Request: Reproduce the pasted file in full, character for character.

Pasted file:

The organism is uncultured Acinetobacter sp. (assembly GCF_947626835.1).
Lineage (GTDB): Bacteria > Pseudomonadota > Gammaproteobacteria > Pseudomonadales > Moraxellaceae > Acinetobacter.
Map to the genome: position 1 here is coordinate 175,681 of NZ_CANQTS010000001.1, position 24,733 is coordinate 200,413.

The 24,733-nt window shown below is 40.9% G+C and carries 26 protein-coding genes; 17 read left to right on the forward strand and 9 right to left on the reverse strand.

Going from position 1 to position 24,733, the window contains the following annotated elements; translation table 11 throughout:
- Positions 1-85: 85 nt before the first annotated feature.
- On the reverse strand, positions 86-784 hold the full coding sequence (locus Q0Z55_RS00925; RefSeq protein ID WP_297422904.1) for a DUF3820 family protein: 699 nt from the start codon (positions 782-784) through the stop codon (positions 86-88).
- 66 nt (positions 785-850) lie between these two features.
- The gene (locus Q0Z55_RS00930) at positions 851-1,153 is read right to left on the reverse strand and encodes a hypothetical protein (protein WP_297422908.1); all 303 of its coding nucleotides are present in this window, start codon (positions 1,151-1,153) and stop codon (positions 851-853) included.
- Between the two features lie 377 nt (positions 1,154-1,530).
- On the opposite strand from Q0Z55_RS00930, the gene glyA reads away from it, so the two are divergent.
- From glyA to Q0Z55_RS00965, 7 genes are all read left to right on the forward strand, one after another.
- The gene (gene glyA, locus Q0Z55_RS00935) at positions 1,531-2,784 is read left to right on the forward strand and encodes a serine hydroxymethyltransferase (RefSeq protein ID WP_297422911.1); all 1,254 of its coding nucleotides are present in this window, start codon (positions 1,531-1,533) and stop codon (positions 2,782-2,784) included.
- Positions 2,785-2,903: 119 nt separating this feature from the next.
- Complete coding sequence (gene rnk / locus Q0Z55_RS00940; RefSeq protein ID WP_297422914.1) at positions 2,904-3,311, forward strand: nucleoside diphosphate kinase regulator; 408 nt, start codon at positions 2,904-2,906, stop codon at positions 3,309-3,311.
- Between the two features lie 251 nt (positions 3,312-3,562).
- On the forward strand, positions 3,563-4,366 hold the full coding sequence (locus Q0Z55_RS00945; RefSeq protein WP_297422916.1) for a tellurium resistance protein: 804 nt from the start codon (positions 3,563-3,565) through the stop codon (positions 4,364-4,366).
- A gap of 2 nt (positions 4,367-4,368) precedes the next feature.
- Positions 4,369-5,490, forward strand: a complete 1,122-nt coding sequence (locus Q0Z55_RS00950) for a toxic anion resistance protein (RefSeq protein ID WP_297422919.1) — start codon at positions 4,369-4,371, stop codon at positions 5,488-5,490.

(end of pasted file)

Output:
The organism is uncultured Acinetobacter sp. (assembly GCF_947626835.1).
Lineage (GTDB): Bacteria > Pseudomonadota > Gammaproteobacteria > Pseudomonadales > Moraxellaceae > Acinetobacter.
Map to the genome: position 1 here is coordinate 175,681 of NZ_CANQTS010000001.1, position 24,733 is coordinate 200,413.

The 24,733-nt window shown below is 40.9% G+C and carries 26 protein-coding genes; 17 read left to right on the forward strand and 9 right to left on the reverse strand.

Going from position 1 to position 24,733, the window contains the following annotated elements; translation table 11 throughout:
- Positions 1-85: 85 nt before the first annotated feature.
- On the reverse strand, positions 86-784 hold the full coding sequence (locus Q0Z55_RS00925; RefSeq protein ID WP_297422904.1) for a DUF3820 family protein: 699 nt from the start codon (positions 782-784) through the stop codon (positions 86-88).
- 66 nt (positions 785-850) lie between these two features.
- The gene (locus Q0Z55_RS00930) at positions 851-1,153 is read right to left on the reverse strand and encodes a hypothetical protein (protein WP_297422908.1); all 303 of its coding nucleotides are present in this window, start codon (positions 1,151-1,153) and stop codon (positions 851-853) included.
- Between the two features lie 377 nt (positions 1,154-1,530).
- On the opposite strand from Q0Z55_RS00930, the gene glyA reads away from it, so the two are divergent.
- From glyA to Q0Z55_RS00965, 7 genes are all read left to right on the forward strand, one after another.
- The gene (gene glyA, locus Q0Z55_RS00935) at positions 1,531-2,784 is read left to right on the forward strand and encodes a serine hydroxymethyltransferase (RefSeq protein ID WP_297422911.1); all 1,254 of its coding nucleotides are present in this window, start codon (positions 1,531-1,533) and stop codon (positions 2,782-2,784) included.
- Positions 2,785-2,903: 119 nt separating this feature from the next.
- Complete coding sequence (gene rnk / locus Q0Z55_RS00940; RefSeq protein ID WP_297422914.1) at positions 2,904-3,311, forward strand: nucleoside diphosphate kinase regulator; 408 nt, start codon at positions 2,904-2,906, stop codon at positions 3,309-3,311.
- Between the two features lie 251 nt (positions 3,312-3,562).
- On the forward strand, positions 3,563-4,366 hold the full coding sequence (locus Q0Z55_RS00945; RefSeq protein WP_297422916.1) for a tellurium resistance protein: 804 nt from the start codon (positions 3,563-3,565) through the stop codon (positions 4,364-4,366).
- A gap of 2 nt (positions 4,367-4,368) precedes the next feature.
- Positions 4,369-5,490, forward strand: a complete 1,122-nt coding sequence (locus Q0Z55_RS00950) for a toxic anion resistance protein (RefSeq protein ID WP_297422919.1) — start codon at positions 4,369-4,371, stop codon at positions 5,488-5,490.